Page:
“Because of the complexity of learning to read music and play with a group, we’re in the brain-growing business,” he explains. “I see studying music as an antidote to over-dependence on digital devices. Thankfully my students are having second thoughts about how much time to spend with the screens of their smart phones. They are at a great learning age and are open to new ideas.”

The History of Rock and Roll is the newest class Steve teaches. To his delight, he has found that students at both Flathead and Glacier High Schools are as intrigued by the material as he is.
“These kids love history. They love getting a different insight into the lives of their grandparents,” observes Steve. “Many of them are already familiar with much of the music from watching it performed on YouTube.”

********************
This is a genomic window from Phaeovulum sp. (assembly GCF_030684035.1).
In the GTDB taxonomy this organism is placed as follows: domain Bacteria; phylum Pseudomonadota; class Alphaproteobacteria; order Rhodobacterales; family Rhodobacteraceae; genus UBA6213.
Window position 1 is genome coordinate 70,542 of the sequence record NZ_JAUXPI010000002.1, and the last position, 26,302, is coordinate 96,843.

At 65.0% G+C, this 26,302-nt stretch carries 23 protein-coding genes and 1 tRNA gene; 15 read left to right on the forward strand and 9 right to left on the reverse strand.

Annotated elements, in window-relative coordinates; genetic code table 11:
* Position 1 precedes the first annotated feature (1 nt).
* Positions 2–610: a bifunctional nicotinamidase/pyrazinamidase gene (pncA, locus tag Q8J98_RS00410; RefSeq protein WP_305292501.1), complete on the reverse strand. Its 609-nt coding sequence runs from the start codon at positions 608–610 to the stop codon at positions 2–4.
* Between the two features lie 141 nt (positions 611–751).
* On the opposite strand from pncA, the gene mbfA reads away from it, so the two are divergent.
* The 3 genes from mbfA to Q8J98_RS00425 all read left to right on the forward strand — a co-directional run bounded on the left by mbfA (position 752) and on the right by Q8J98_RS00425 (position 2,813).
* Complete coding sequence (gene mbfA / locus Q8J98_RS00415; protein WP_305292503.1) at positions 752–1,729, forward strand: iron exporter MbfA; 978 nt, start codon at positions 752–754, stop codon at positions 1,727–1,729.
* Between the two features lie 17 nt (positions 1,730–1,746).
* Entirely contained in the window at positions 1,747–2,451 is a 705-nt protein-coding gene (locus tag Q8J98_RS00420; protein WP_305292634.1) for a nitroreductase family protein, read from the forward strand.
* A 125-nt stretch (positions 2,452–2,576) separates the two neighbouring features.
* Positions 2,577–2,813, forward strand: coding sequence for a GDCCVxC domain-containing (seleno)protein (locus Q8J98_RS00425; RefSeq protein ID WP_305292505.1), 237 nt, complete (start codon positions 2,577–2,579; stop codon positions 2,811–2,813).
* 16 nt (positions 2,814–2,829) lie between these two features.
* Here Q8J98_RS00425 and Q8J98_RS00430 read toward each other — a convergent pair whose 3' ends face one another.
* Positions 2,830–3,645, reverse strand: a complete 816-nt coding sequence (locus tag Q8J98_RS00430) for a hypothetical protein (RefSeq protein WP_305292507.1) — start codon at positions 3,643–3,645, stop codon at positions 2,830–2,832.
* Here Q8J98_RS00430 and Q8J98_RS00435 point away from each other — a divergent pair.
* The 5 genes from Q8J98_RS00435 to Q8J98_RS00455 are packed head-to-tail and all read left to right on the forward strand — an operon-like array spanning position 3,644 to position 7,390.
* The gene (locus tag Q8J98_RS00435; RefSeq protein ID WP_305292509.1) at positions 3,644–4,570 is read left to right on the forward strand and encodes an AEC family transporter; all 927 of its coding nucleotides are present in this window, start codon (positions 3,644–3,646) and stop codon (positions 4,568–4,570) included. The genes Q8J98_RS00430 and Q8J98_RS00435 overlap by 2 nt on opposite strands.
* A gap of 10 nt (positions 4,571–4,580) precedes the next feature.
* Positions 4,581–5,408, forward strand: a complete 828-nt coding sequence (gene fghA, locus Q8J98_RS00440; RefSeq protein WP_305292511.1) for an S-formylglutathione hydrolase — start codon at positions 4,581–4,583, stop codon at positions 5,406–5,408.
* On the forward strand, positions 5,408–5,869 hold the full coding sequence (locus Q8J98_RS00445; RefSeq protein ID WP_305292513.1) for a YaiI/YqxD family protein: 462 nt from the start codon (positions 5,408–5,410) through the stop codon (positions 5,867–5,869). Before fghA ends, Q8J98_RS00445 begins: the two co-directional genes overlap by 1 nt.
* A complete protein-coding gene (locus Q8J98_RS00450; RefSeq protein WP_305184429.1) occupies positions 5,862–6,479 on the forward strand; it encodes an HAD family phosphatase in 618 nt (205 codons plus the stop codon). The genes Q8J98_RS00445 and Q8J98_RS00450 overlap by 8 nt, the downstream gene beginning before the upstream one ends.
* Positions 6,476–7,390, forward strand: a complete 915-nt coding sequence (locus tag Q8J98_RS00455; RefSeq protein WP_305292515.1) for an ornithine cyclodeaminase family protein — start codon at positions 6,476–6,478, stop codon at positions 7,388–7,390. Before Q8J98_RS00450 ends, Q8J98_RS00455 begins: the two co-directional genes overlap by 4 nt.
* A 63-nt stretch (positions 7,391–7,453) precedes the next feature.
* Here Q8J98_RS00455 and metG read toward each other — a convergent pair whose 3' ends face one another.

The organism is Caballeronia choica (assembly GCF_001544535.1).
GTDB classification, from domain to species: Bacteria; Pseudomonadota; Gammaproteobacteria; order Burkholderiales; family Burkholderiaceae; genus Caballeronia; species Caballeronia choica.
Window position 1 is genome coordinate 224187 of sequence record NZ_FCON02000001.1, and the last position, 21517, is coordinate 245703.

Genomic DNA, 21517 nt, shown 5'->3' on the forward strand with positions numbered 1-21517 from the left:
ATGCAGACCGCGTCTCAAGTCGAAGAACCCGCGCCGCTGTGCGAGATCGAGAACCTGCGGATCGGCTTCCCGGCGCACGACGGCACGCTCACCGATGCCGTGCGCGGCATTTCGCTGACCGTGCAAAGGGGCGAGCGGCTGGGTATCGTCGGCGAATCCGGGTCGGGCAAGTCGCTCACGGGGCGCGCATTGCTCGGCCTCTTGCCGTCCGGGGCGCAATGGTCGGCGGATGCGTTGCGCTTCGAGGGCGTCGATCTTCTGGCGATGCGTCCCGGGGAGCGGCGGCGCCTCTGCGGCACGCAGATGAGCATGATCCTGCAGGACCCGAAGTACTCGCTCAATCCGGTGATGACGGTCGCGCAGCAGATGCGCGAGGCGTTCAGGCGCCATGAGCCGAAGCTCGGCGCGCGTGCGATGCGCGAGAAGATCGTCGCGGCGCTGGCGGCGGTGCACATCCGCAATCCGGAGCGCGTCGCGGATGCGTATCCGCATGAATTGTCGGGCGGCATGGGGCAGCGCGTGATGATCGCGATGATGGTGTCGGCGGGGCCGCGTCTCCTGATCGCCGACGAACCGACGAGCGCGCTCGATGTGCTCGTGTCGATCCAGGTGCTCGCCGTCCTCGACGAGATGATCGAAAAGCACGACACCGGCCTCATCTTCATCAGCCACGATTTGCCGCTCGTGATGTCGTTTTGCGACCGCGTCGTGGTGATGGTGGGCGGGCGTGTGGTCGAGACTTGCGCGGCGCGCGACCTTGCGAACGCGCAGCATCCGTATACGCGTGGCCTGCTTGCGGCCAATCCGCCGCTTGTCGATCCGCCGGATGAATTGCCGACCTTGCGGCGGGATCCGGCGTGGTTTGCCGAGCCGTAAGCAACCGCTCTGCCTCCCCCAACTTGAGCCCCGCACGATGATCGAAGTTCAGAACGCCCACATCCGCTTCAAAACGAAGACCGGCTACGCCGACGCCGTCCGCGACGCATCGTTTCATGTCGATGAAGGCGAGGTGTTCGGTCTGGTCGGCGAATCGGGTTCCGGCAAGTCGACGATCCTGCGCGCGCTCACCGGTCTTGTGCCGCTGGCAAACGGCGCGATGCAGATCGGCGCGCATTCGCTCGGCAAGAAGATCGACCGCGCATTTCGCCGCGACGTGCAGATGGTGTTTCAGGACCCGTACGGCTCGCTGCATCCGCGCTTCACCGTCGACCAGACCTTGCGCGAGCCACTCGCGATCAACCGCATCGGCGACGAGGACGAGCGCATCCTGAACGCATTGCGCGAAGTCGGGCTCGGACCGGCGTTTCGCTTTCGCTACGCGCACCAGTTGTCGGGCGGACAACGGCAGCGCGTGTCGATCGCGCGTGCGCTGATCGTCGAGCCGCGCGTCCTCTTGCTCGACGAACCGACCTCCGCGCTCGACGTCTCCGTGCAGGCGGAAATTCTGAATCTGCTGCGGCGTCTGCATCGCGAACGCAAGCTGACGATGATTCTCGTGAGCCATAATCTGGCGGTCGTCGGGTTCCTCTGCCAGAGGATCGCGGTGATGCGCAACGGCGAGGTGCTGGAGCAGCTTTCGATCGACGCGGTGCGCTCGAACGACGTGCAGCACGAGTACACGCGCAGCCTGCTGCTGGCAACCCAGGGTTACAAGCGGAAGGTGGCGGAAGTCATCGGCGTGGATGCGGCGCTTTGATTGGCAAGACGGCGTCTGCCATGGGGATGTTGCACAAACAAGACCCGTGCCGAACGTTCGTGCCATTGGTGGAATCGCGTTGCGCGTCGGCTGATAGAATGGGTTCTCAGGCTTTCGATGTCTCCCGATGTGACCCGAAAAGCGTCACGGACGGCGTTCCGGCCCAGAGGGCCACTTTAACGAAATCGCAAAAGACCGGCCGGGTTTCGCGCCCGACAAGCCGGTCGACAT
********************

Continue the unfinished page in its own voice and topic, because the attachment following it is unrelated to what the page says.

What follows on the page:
What fascinates his students most is how quickly music fads segued from the Elvis-Buddy Holly era to folk, rhythm and blues, and the Beatles. “The followers of early rock got older and wanted something more sophisticated,” says Steve. “They also were interested in authenticity, which morphed into the rock of the 1960’s.”

In April 2016, Montana PBS’s music show 11th and Grant featured Steve as a guest artist in recognition of his contributions to guitar playing in Big Sky Country and beyond. He counts his appearance on this Emmy-winning performance series among the greatest honors he has received. If you missed it, be sure to catch the replay at
For more information, visit: